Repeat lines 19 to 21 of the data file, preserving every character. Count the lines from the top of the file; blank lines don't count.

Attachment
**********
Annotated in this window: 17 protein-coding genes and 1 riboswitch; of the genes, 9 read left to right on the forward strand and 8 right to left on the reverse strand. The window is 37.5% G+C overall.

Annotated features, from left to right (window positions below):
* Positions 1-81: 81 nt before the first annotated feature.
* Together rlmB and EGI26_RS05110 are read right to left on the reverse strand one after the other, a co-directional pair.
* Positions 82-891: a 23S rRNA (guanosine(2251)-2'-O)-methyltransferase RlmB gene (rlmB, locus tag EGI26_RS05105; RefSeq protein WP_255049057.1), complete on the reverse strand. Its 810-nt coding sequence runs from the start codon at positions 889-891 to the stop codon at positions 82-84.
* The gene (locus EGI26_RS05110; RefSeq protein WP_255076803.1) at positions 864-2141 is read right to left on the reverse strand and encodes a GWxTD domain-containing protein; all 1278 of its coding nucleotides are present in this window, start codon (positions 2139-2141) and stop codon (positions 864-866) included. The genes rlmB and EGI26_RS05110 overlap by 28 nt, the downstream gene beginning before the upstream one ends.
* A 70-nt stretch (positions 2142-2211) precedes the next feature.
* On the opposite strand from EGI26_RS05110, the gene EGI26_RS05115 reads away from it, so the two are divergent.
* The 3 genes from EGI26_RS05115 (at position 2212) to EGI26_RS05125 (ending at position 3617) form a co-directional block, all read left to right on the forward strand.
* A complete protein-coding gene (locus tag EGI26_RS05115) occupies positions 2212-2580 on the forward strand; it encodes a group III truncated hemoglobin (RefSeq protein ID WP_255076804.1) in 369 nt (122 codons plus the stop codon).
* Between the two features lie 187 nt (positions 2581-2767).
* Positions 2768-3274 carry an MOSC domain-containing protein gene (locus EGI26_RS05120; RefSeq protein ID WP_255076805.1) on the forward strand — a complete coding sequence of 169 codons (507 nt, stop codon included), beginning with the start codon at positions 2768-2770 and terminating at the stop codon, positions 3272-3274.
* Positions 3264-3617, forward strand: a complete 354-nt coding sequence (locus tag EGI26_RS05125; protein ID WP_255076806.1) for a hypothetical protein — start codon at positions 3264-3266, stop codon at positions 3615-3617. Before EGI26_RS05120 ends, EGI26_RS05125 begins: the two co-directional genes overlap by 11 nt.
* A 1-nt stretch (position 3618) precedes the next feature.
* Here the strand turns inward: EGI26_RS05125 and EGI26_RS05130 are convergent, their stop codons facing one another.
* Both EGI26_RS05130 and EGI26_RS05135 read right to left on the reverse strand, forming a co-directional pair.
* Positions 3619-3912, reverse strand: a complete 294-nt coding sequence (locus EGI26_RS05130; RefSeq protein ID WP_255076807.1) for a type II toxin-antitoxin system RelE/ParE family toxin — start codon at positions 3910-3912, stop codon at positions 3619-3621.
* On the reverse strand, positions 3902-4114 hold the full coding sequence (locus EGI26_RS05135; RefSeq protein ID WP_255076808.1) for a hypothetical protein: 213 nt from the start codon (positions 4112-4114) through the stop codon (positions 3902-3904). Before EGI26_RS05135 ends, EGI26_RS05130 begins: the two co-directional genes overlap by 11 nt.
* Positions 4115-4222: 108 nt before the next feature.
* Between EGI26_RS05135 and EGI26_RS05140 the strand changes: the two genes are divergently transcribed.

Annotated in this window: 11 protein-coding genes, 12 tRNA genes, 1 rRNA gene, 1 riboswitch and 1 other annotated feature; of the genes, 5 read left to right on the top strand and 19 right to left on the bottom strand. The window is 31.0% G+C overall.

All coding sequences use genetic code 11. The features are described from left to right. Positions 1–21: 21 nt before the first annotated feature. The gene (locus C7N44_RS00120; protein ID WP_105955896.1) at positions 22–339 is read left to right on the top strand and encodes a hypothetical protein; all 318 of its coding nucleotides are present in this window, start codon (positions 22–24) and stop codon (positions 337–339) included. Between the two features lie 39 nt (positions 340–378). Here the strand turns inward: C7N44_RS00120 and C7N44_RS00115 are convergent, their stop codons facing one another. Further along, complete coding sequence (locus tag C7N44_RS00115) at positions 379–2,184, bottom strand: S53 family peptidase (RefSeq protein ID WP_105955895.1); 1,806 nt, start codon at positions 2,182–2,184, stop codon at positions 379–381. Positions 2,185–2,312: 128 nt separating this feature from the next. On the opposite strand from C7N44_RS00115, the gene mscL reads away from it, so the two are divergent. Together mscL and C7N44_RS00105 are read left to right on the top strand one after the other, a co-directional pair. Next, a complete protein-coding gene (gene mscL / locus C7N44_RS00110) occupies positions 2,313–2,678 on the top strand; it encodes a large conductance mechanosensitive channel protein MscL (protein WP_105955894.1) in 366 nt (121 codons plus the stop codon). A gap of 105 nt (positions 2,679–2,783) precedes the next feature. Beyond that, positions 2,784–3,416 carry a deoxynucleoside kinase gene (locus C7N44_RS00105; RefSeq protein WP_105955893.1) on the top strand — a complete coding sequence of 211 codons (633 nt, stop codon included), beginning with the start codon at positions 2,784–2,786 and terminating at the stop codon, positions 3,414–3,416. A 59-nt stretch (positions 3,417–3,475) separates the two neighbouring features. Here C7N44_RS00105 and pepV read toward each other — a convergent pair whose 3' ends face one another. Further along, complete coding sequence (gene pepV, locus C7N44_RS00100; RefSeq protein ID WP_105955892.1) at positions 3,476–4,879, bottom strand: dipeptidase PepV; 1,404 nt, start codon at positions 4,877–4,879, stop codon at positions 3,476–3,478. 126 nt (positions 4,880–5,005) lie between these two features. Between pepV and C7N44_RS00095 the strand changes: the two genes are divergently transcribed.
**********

* Positions 4115-4222: 108 nt before the next feature.
* Between EGI26_RS05135 and EGI26_RS05140 the strand changes: the two genes are divergently transcribed.

Annotated in this window: 11 protein-coding genes, 12 tRNA genes, 1 rRNA gene, 1 riboswitch and 1 other annotated feature; of the genes, 5 read left to right on the top strand and 19 right to left on the bottom strand. The window is 31.0% G+C overall.